5G Wireless is a general term used to describe a range of faster wireless Internet standards and technologies, theoretically 20 times faster than 4G, for the development of the Internet of Things and new high-bandwidth applications. The 5G support laid the foundation.
It will take years (maybe even a decade) for this technology to realize it’s potential worldwide at full, but at the same time, some of today’s 5G network services are already in use. 5G is not only a technical term but also a marketing term. Not all 5G services on the market are standard.
What is 4G?
4G refers to the fourth generation of mobile technology, known as LTE (Long Term Evolution). As the name suggests, it is the latest (and best) when comparing with 1G-3G, and is as fast and stable as Wi-Fi at home or in the office.
What is 5G?
5G is the 5th generation of mobile communication technology and is an extension of the 4G system. On June 13, 2018, US time, the first international 5G standard was set for the 3GPP meeting in San Diego. Compared with the former, 5G networks mainly have three characteristics, such as extremely high rate (eMBB), enormous capacity (mMTC), and extremely low latency (URLLC). We will talk about the difference between 4G and 5G through its three specifics.
We all know that communication relies on electromagnetic waves, and the frequency resources of electromagnetic waves are minimal, the frequency is different, and the pace is different. Frequency resources are like cars. The higher the frequency, the more cars there are, the more information can be loaded at the same time. So, the higher the rate, the larger the bandwidth, and the faster the speed.
At present, our 4G uses low-frequency bands. Its advantages are excellent performance and extensive coverage, which can effectively reduce the operator’s investment in the base station and save money. But the disadvantage is that there are more people, and the “road” of data transmission will appear narrow.
But, how to solve the problem of the transmission of high-frequency communication
This requires relying on massive MIMO, which is “Multiple-Input Multiple-Output,” multiple antenna transmissions, and different antenna reception.
Most 5G networks use frequencies in the 30 to 300 GHz range. (As the name suggests, these frequencies have wavelengths between 1 and 10 mm.) These high-frequency ranges can carry more information than low-frequency signals in each time unit. 4G LTE currently uses low frequencies with frequencies below 1 GHz. Signal, or WiFi, up to 6 GHz.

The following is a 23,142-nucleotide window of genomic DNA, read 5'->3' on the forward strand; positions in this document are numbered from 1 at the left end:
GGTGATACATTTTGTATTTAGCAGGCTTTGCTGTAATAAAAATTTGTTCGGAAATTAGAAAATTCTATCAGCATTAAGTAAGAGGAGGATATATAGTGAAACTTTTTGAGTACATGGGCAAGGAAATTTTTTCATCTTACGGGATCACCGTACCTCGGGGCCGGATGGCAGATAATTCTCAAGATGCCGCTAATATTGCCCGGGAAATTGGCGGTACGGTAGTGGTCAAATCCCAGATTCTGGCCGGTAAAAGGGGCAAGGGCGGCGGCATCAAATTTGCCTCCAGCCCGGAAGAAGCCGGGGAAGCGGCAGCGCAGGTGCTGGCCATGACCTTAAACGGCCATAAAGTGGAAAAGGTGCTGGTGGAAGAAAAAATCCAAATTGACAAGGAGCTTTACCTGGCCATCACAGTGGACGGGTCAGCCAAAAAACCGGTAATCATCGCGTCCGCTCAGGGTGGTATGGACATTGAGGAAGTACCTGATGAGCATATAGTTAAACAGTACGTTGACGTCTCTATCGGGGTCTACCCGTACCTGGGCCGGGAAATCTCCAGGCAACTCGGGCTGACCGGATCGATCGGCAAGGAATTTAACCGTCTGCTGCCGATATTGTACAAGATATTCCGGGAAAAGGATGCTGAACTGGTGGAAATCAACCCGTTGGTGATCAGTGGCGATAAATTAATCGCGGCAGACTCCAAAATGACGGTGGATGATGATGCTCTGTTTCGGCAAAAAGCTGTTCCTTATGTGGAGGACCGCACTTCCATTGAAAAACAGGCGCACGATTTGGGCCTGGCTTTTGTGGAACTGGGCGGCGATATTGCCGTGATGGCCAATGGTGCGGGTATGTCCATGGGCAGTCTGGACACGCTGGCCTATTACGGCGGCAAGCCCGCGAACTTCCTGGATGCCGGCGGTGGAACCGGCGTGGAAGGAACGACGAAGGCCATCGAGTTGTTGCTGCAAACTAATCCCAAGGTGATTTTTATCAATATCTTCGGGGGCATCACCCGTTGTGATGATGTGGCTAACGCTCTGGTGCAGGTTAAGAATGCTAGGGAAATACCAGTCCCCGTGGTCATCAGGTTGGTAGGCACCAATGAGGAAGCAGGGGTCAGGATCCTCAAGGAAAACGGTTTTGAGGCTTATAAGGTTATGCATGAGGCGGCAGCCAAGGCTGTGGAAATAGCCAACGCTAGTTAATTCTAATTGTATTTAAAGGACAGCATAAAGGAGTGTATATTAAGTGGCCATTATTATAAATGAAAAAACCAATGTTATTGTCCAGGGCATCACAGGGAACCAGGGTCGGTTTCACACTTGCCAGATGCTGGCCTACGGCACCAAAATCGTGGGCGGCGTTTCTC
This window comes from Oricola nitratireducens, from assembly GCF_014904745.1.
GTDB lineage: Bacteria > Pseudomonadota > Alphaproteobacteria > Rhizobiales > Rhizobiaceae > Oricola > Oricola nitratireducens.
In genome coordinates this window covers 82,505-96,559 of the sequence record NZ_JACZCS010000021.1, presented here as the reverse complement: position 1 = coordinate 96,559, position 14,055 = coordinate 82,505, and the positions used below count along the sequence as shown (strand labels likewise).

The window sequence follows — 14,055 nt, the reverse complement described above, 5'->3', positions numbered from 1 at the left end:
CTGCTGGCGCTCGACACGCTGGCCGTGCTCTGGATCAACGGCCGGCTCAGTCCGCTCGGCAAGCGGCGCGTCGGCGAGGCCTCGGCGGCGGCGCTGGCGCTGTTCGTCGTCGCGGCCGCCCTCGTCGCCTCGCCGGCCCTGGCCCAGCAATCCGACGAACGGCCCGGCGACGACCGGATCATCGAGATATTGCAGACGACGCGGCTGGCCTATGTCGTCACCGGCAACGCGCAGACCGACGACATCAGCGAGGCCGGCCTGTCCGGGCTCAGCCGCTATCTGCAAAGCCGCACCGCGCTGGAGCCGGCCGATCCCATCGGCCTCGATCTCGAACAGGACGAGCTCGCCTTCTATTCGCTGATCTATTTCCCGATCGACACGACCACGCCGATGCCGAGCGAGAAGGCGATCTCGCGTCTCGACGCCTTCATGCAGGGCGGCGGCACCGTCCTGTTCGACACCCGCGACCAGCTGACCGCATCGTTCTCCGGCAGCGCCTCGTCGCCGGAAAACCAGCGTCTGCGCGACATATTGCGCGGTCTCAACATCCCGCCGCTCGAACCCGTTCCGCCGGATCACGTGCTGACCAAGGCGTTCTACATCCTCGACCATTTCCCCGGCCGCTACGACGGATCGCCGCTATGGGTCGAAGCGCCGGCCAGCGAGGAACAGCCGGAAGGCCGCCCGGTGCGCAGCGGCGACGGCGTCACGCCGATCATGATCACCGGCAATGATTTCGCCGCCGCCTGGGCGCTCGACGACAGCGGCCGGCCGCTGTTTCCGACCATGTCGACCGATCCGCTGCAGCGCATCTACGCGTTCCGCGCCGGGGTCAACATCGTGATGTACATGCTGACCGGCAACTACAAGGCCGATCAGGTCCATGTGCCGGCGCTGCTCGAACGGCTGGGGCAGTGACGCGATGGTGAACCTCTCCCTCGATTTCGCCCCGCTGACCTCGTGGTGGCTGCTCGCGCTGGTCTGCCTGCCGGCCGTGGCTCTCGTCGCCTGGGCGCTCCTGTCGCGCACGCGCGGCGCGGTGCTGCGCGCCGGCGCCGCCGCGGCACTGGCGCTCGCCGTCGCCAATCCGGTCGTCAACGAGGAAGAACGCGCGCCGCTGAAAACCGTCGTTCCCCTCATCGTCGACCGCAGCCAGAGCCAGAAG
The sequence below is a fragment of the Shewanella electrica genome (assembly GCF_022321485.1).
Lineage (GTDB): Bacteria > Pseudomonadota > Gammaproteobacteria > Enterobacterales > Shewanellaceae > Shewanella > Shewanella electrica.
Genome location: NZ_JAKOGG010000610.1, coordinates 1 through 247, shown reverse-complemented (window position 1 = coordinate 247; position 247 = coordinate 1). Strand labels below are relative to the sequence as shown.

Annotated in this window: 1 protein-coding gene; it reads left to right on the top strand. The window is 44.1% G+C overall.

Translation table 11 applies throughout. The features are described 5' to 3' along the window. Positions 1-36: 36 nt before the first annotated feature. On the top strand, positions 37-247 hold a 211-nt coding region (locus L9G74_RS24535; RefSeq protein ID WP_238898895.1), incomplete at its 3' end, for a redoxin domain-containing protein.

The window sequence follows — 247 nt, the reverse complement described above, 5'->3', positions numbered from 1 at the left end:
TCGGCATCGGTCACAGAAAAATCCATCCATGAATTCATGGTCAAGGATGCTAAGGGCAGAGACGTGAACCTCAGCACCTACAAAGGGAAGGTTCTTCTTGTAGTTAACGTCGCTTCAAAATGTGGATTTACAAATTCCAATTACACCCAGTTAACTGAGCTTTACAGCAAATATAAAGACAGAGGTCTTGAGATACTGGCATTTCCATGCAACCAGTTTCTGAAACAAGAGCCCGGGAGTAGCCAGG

Millimetre-wave technology has traditionally been expensive and challenging to deploy. Technological advances have overcome these difficulties, and this is why 5G is now possible.
One disadvantage of millimeter-wave transmission is that they are more susceptible to interference than 4G or WiFi signals when they are transmitted through physical objects.
To overcome this, the model of the 5G infrastructure will be different from 4G. Instead of moving the antenna masts like vast landscapes, the 5G network will be supported by smaller base stations distributed around 250 meters in the city, creating smaller service areas.
These 5G base stations have energy requirements below 4G and can be connected to buildings and utility poles more easily.
Although 5G base stations are much smaller than the corresponding parts of 4G, they carry more antennas. These antennas are Multiple Input Multiple Output (MIMO), meaning that multiple bidirectional sessions can be processed simultaneously on the same data channel. A 5G network can handle 20-25 times more sessions than a 4G network (as of now when the technology is just kicking off).
A large amount of MIMO guarantees a significant increase in base station capacity limitations, allowing a single base station to carry more device sessions. This is why 5G may drive the broader use of the Internet of Things. In theory, more wireless devices connected to the Internet can be deployed in the same space without the network being compressed.